The following is a timeline of the history of the city of Chișinău, Republic of Moldova.
|History of Moldova|
The history of Moldova can be traced to the 1350s, when the Principality of Moldavia, the medieval precursor of modern Moldova and Romania, was founded. The principality was a vassal of the Ottoman Empire from 1538 until the 19th century. In 1812, following one of several Russian-Turkish wars, the eastern half of the principality, Bessarabia, was annexed by the Russian Empire. In 1918, Bessarabia briefly became independent as the Moldavian Democratic Republic and, following the decision of the Parliament, united with Romania. During the Second World War it was occupied by the Soviet Union which reclaimed it from Romania. It joined the Union as the Moldavian ASSR, until the dissolution of the USSR. In 1991 the country declared independence as the Republic of Moldova.
Chișinău, also known as Kishinev, is the capital and largest city of the Republic of Moldova. The city is Moldova's main industrial and commercial center, and is located in the middle of the country, on the river Bâc, a tributary of the Dniester. According to the results of the 2014 census, the city proper had a population of 532,513, while the population of the Municipality of Chișinău was 700,000. Chișinău is the most economically prosperous locality in Moldova and its largest transportation hub. Nearly a third of Moldova's population lives in the metro area.
Soroca is a city and municipality in Moldova, situated on the Dniester river about 160 km north of Chișinău. It is the administrative center of the Soroca District.
The history of the Jews in Bessarabia, a historical region in Eastern Europe, dates back hundreds of years.
Dubăsari or Dubossary is a city in Transnistria, with a population of 23,650. Claimed by both the Republic of Moldova and the Transnistrian Moldavian Republic, the city is under the latter's administration, and functions as the seat of the Dubăsari District.
Ungheni is a municipality in Moldova. With a population of 35,157, it is the seventh largest town in Moldova and the seat of Ungheni District.
Peter Aaron, bastard son of Alexandru cel Bun, was a Voivode (Prince) of Moldavia on three occasions: October 1451 to February 1452, August 1454 to February 1455, and May 1455 to April 1457. The first two were during a civil war with Alexăndrel.
The Metropolis of Chișinău and All Moldova, also referred to as the Moldovan Orthodox Church, is an autonomous metropolitanate under the Russian Orthodox Church. Its canonical territory is the Republic of Moldova.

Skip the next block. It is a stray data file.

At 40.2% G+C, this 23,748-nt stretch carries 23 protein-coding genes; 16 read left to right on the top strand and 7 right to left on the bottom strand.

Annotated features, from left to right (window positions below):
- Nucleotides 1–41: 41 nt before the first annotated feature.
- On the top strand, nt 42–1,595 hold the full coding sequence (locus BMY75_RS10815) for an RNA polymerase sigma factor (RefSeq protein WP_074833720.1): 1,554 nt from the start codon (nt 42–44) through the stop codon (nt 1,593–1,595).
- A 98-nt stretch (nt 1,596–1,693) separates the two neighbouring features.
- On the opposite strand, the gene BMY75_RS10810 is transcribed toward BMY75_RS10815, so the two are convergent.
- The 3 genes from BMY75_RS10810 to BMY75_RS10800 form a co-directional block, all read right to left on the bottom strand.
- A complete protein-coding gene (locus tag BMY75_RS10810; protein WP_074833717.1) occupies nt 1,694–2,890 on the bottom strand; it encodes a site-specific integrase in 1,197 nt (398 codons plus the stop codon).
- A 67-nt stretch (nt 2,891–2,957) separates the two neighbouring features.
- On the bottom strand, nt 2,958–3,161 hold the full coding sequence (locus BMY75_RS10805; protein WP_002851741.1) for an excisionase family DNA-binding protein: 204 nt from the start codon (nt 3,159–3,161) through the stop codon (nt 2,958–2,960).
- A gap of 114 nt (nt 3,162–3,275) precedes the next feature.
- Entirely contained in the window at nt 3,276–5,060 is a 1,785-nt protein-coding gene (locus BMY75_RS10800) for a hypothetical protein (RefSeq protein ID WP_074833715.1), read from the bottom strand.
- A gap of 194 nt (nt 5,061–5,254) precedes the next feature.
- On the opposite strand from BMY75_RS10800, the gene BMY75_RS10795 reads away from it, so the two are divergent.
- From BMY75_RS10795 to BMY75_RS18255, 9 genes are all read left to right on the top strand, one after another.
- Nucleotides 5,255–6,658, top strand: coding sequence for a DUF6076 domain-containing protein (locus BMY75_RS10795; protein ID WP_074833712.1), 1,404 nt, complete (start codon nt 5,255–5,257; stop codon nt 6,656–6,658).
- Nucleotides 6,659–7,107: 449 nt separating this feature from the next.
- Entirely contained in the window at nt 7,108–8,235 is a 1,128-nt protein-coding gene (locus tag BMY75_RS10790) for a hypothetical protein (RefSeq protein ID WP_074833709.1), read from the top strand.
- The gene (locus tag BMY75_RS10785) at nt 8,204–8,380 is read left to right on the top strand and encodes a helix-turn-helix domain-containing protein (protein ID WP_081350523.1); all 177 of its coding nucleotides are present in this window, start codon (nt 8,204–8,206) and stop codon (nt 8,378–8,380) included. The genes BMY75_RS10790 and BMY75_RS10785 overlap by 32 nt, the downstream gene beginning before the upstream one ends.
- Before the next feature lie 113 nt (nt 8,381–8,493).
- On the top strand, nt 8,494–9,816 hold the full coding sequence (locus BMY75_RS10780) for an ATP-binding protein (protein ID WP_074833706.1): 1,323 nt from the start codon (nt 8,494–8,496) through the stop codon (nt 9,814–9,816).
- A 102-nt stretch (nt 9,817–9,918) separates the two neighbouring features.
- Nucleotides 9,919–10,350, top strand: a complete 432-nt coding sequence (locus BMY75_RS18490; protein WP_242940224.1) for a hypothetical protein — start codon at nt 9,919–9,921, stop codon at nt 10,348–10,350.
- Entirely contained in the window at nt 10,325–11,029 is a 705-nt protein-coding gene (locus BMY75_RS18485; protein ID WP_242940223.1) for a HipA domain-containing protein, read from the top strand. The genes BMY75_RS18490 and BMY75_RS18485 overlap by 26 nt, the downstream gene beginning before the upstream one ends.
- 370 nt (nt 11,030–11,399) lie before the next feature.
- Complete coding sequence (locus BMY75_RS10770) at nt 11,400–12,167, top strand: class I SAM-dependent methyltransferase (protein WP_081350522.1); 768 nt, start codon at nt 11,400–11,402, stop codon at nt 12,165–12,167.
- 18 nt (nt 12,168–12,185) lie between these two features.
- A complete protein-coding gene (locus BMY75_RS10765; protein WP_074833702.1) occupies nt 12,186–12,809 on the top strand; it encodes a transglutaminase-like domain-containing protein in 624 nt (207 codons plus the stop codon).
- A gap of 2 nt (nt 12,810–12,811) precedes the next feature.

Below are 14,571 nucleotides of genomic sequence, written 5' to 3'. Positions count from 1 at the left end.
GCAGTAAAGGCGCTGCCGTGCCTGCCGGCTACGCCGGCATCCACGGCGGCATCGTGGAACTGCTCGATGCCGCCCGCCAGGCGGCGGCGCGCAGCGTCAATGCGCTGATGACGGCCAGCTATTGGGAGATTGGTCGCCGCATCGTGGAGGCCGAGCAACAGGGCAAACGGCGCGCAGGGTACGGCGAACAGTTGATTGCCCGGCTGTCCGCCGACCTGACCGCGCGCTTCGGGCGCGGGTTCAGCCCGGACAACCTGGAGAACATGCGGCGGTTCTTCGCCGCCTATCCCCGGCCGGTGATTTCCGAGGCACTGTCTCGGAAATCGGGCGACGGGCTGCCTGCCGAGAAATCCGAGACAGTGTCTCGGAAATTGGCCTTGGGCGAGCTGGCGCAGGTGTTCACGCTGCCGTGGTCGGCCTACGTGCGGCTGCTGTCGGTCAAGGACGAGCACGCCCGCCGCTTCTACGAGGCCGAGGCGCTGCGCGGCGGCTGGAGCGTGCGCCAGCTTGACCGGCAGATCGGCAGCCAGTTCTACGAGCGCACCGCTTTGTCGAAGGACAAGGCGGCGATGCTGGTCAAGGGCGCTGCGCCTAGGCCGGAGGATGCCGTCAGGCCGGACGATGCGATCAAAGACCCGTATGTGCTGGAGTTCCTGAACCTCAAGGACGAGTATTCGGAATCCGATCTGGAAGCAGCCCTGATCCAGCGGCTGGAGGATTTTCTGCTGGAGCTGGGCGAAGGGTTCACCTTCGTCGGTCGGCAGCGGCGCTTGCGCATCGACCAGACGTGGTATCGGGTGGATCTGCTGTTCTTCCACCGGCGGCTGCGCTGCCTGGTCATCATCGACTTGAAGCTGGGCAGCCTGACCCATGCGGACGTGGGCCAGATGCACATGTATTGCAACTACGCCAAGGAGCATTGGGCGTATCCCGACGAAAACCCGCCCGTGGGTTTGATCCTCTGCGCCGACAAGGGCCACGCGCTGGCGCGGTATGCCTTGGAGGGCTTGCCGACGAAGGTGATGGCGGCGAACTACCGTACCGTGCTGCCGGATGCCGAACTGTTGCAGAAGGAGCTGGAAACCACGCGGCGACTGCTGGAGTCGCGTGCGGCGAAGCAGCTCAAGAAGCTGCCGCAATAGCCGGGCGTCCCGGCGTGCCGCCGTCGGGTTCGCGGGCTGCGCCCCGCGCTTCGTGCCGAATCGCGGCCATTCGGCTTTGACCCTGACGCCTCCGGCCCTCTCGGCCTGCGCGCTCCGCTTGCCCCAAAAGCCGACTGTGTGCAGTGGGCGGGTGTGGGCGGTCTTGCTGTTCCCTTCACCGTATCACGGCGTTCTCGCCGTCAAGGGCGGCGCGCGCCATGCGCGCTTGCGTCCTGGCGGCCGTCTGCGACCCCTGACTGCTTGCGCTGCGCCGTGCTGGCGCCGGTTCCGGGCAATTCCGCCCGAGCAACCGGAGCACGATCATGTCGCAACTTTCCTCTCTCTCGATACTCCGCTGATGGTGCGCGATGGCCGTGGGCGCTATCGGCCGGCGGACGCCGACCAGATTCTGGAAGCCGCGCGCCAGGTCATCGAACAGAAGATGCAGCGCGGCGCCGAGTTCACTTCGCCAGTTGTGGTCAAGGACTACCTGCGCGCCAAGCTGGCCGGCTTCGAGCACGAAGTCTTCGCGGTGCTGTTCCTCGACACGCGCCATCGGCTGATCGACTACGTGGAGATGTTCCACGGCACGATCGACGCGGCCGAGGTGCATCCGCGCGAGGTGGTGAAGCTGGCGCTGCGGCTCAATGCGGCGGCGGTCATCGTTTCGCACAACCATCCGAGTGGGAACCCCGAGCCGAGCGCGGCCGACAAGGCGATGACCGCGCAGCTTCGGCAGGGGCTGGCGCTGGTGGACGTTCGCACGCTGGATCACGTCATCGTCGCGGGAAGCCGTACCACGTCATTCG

Sfatul Țării was a council that united political, public, cultural, and professional organizations in the greater part of the territory of the Governorate of Bessarabia in the disintegrating Russian Empire, which was transformed into a Legislative body and proclaimed the Moldavian Democratic Republic as part of the Russian Federative Republic in December 1917, and then union with Romania in April [O.S. March] 1918.
John III the Terrible, also John III the Brave was Voivode of Moldavia between February 1572 and June 1574.
The Cogâlnic is a 243 km river in Moldova and south-western Ukraine.
Protests against the April 2009 Moldovan parliamentary election results began on 6 April 2009 in major cities of Moldova before the final official results were announced. The demonstrators claimed that the elections, which saw the governing Party of Communists of the Republic of Moldova (PCRM) win a majority of seats, were fraudulent, and alternatively demanded a recount, a new election, or resignation of the government. Similar demonstrations took place in other major Moldovan cities, including the country's second largest, Bălți, where over 7,000 people protested.
Anghel Nour was a Bessarabian politician. He served as the first mayor of Chişinău between 1817 and 1821.
Elena Alistar-Romanescu was a Bessarabian physician and politician who was part of Sfatul Țării from Bessarabia.
Chișinău has a recorded history that goes back to 1436. Since then, it has grown to become a significant political and cultural capital of South East Europe. In 1918 Chișinău became the capital of an independent state, the Moldavian Democratic Republic, and has been the capital of Moldova since 1991.
Sud-Est is a magazine from Chișinău, Moldova. Valentina Tăzlauanu is the editor in chief. It is published quarterly and covers topics on culture and civilization.
The following is a timeline of the history of the city of Iași, Romania.
Toma Ciorbă was a Bessarabian-born Romanian physician and hospital director.
Starting in the spring of 2015, Moldova experienced large-scale protests amid a worsening economic situation and corruption scandals. The protests gained momentum in September, when up to 100,000 people demonstrated in the largest protest since Moldova's independence from the Soviet Union in August 1991.
The Ştefan cel Mare Police Academy is the police academy of Moldova. It is named after Stephen III of Moldavia, who ruled the country as Voivode (Prince) from 1457 and 1504. It primarily trains personnel of the General Police Inspectorate in their future service as law enforcement officers. Outside of the IGP, it also trains personnel from other law enforcement agencies under the Ministry of Internal Affairs. It is located on 21 Gheorghe Asachi Street in Chisinau.
This article incorporates information from the Romanian Wikipedia and Russian Wikipedia.
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